How the Nile Form Ancient Egypt

Throughout history, humans have interacted with their environments to meet their needs and to satisfy their wants. Water has always played an important role in a civilization’s ability to develop and thrive. People settled in the Nile River Valley to take advantage of the resources the water and land provided. The Nile River was an integral part in the development and growth of the ancient Egyptian civilization, and it was the foundation for Egyptian innovations and religion.
Ancient Egyptians interacted with the Nile River through their gods and in addition to using the river as a means for travel and trade, the Egyptians used its gifts, or resources for farming, inventions and religious ceremonies. The Nile River was the key factor in the growth and development of the ancient Egyptian civilization. The Egyptians relied on the Nile River for many resources and used it as a means for travel and trade. (Doc. C) The Egyptians used the papyrus that grew along the river to make paper, which scribes used to record daily activities.
This helped to develop their civilization because they could use hieroglyphics to keep written records and document important economic, government or social events for the officials and pharaoh. Most Egyptians lived near the Nile. They mostly lived at the Nile Delta. The Nile Delta had the most vegetation so farmers/peasants live there to work in farms. (Doc. A) It was where they could actually get there crops growing. The most important resources the Nile River provided the ancient Egyptians were water and silt.

Annual floods provided rich silt for which the Egyptians used to cultivate their crops. They learned that they could plant barley seeds in the same spot every year, and it would grow again if there was enough water. (Doc. D ) Having a surplus of food led to specialization in ancient Egypt. The division of labor was critical to the development of the ancient Egyptian civilization because it provided the Egyptians with time to master their crafts and then trade. Egyptians used sailboats to travel up and down the Nile River to barter for goods and share ideas. (Doc. C)
The local trade routes and longer expeditions that Egyptians often went on created interdependence between themselves and neighboring communities. The development and growth of the ancient Egyptian civilization was the direct result of the Nile River; its most precious resource. The Nile River was a source of innovation and religion for the ancient Egyptian civilization. The Egyptians used other inventions to help them manage and use the Nile’s gifts. They created a calendar which helped them predict the floods. (Doc. B)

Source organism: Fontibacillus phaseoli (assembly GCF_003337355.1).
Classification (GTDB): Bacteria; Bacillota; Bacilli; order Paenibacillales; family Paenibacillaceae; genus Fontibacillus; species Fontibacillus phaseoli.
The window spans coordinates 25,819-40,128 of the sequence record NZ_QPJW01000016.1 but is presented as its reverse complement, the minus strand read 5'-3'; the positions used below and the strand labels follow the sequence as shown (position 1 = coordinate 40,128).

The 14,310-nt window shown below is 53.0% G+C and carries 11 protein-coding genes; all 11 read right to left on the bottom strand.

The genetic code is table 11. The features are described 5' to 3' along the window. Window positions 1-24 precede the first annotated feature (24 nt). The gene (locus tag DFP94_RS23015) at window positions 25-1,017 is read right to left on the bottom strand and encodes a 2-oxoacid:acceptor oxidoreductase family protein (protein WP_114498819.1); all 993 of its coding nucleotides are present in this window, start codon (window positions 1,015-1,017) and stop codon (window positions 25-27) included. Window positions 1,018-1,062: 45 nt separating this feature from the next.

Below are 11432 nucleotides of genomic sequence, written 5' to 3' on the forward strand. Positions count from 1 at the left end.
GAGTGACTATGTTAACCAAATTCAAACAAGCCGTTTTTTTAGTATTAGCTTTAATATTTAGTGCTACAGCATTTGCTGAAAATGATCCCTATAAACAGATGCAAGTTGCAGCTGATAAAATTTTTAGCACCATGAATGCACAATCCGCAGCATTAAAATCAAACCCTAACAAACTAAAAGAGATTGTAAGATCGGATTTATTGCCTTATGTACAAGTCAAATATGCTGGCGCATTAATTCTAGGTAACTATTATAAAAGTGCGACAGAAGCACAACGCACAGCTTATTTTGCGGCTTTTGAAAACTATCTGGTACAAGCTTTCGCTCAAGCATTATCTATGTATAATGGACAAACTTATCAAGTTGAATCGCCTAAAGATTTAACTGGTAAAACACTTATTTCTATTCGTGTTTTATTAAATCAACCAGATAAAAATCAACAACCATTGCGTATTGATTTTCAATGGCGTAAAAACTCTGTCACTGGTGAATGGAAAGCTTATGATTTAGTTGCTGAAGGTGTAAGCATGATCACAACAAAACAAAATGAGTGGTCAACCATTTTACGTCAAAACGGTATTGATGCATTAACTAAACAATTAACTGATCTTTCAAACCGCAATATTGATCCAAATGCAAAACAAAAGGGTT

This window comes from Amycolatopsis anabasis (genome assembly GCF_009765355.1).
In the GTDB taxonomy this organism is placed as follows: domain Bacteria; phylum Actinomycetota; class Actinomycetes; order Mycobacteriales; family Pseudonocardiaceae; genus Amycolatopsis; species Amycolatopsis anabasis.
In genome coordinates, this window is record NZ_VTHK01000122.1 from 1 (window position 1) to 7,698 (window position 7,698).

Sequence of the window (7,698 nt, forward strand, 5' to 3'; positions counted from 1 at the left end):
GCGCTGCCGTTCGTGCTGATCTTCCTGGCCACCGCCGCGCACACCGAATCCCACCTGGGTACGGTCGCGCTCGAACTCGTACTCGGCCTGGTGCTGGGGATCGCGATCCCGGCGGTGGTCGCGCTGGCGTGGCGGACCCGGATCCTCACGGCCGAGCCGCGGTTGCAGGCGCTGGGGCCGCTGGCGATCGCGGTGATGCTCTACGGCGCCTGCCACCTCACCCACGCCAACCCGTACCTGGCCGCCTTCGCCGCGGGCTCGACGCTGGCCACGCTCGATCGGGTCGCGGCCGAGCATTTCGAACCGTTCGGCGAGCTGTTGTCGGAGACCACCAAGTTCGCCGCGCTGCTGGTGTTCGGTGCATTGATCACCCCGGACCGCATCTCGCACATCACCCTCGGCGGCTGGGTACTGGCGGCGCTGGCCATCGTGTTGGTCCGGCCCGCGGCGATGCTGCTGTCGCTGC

Being able to predict floods helped the Egyptians prepare for and manage the annual surge of water. Ancient Egyptians were innovators in math, science, medicine and architecture. It was their belief, however, that their gods were directly responsible for everything they had and did. The Egyptians invented the shadoof, but they believed that their god-king Osiris taught them how to lead the waters to the barley. (Doc. D) The Egyptians believed that Osiris was the one who had given them the fields and the knowledge of planting seeds. (Doc. D)
Finally, the ancient Egyptians strongly believed in life after death or the afterlife. The Nile River played an important role in the transportation of mummified Egyptian pharaohs or kings. Since they were buried on the west side of the Nile River, a funeral barge was used to transport Egyptian royalty to their tombs. (Doc. C) Ancient Egyptians used the Nile River as a source for their religion and inventions which helped them to develop, grow and thrive as a civilization. When the Nile rises, the land is in exultation. (Doc. E) Without the Nile River there would not be life in Egypt.
Ancient Egyptians depended on the Nile River greatly, and their interaction with the river was evident in all aspects of their lives. The Nile River was directly responsible for the growth and development of ancient Egypt. Without the river, the Egyptians would not have been able to farm and provide a constant food supply. The surplus of food made it possible for the Egyptians to make advancements in math, science and technology, and it provided them with the time and resources to barter. This helped them to develop and grow as a civilization. The Nile River was also directly connected to the Egyptians’ innovations and religion.
The shadoof, nilometer and calendar are great examples of inventions the Egyptians developed to maximize their use of the Nile River which helped in their development. Finally, the ancient Egyptians believed that everything they had, including the Nile River, was connected to their gods. Therefore, the Nile River played an important role in religious ceremonies in ancient Egypt. The ancient Egyptians’ interaction with the Nile River helped them to meet their needs and satisfy their wants, and it was directly responsible for their growth and development as a civilization.

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